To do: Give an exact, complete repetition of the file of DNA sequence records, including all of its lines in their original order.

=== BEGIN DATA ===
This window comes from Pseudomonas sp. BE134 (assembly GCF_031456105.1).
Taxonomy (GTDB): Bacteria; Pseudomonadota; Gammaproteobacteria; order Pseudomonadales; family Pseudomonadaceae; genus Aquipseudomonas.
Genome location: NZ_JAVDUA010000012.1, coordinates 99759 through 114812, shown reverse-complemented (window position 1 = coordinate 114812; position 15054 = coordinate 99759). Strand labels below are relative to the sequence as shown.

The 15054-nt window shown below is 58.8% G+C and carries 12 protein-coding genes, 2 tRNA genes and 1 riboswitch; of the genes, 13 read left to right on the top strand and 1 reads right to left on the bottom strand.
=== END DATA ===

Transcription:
This window comes from Pseudomonas sp. BE134 (assembly GCF_031456105.1).
Taxonomy (GTDB): Bacteria; Pseudomonadota; Gammaproteobacteria; order Pseudomonadales; family Pseudomonadaceae; genus Aquipseudomonas.
Genome location: NZ_JAVDUA010000012.1, coordinates 99759 through 114812, shown reverse-complemented (window position 1 = coordinate 114812; position 15054 = coordinate 99759). Strand labels below are relative to the sequence as shown.

The 15054-nt window shown below is 58.8% G+C and carries 12 protein-coding genes, 2 tRNA genes and 1 riboswitch; of the genes, 13 read left to right on the top strand and 1 reads right to left on the bottom strand.